My 2600 collection as of January 4, 2017.
  4. The Sony PS3 was home to great High Definition Remasters based on classic PS2 franchises. Here are some of my favorites from the game collection along with what is new and special about each. Games Shown: Metal Gear Solid HD Collection Ico & Shadow of the Colossus Collection Final Fantasy X / X-2 HD Remaster God of War Collection (GW1 & 2) God of War: Origins Collection (Chains of Olympus & Sparta) Jak & Daxter Collection The Sly Collection Silent Hill HD Collection Zone of The Enders HD Collection What game or series never got the HD treatment that you wish would get remastered?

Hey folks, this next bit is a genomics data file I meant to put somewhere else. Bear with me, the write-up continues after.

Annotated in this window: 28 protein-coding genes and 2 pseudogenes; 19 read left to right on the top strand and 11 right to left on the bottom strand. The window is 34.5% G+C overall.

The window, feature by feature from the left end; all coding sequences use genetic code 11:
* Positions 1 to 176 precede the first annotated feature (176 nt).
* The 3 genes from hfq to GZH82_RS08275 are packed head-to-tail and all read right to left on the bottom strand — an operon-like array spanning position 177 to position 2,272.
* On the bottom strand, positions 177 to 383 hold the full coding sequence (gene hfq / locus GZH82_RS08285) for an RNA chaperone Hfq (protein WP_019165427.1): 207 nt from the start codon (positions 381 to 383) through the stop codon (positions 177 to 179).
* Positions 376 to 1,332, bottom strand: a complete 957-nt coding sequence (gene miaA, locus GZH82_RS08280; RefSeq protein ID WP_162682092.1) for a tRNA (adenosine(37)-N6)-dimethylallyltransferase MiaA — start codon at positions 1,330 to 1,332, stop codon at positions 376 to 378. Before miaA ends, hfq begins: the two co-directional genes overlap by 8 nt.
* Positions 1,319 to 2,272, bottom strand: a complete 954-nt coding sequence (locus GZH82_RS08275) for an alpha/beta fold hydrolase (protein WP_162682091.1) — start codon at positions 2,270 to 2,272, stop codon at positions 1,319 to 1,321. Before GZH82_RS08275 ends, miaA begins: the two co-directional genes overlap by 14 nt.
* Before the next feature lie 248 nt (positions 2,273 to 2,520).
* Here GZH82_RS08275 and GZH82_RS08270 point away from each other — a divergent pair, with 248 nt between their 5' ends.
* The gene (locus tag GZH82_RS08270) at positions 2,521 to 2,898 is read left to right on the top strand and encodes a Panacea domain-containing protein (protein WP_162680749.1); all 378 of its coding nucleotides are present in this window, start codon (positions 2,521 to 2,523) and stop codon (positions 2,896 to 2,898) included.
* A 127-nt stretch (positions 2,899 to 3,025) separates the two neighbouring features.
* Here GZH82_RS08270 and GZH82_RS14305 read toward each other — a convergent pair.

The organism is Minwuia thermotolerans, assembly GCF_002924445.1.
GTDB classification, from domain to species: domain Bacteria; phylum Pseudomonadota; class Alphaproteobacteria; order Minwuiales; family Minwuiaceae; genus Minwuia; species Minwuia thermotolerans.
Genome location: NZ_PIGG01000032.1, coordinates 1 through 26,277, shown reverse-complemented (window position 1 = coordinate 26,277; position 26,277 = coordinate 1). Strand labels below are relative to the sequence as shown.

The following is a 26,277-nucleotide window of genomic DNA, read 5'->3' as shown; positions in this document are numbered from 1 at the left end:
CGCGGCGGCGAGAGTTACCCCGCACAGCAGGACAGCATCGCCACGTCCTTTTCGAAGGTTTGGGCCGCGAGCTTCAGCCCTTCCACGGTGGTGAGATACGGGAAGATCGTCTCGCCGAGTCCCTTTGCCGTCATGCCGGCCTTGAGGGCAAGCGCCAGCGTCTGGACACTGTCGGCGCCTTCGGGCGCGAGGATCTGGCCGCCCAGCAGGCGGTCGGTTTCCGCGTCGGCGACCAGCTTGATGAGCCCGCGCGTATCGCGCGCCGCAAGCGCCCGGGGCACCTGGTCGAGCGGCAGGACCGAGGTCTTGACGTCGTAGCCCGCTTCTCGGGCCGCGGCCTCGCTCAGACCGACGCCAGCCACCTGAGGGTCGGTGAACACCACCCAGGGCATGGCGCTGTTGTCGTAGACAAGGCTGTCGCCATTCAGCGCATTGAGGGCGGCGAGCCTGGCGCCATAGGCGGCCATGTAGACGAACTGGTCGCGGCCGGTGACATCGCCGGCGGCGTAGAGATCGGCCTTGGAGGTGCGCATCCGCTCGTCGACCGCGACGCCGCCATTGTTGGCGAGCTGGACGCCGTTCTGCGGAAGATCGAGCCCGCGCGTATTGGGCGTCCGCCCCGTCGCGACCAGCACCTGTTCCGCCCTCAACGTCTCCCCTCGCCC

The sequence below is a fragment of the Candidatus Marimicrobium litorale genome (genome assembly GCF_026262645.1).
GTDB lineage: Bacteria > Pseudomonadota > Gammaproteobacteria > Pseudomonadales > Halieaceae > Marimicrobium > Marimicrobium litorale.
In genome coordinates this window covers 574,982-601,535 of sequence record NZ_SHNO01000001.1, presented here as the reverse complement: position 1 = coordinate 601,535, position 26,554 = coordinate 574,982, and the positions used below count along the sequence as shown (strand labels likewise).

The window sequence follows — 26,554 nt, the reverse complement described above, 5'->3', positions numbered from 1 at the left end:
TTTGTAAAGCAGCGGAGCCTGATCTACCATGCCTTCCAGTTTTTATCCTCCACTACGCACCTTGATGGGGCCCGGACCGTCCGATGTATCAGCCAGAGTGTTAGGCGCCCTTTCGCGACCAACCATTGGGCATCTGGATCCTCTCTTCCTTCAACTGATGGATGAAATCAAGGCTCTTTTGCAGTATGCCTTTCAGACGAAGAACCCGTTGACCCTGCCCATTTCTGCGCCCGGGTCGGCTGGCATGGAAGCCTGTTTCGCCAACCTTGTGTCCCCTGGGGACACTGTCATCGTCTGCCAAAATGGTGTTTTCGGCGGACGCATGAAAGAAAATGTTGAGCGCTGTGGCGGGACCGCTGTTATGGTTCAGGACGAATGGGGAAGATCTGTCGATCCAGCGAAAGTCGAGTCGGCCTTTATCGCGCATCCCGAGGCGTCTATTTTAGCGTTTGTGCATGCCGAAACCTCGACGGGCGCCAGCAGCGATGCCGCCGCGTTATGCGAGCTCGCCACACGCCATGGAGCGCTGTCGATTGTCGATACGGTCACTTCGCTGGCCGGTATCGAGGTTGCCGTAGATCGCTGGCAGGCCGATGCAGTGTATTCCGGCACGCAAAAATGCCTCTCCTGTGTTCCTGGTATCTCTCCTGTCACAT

5. Following this post I thought it would be a good idea to discuss how to preserve the Atari 2600 and all things around it for the future. The people interested into Atari 2600 are getting older on average. Eventually most of us will be gone. What happens then to our legacy? Who will take care of the numerous collections? Who will look after our homebrews, the documents, our tools etc. And last not least AtariAge (and other websites) who tell the stories of Atari 2600. Accidents can happen to us everyday and sooner or later we have to face the end of our lives. How many of you have taken care of? And what can and should we do now?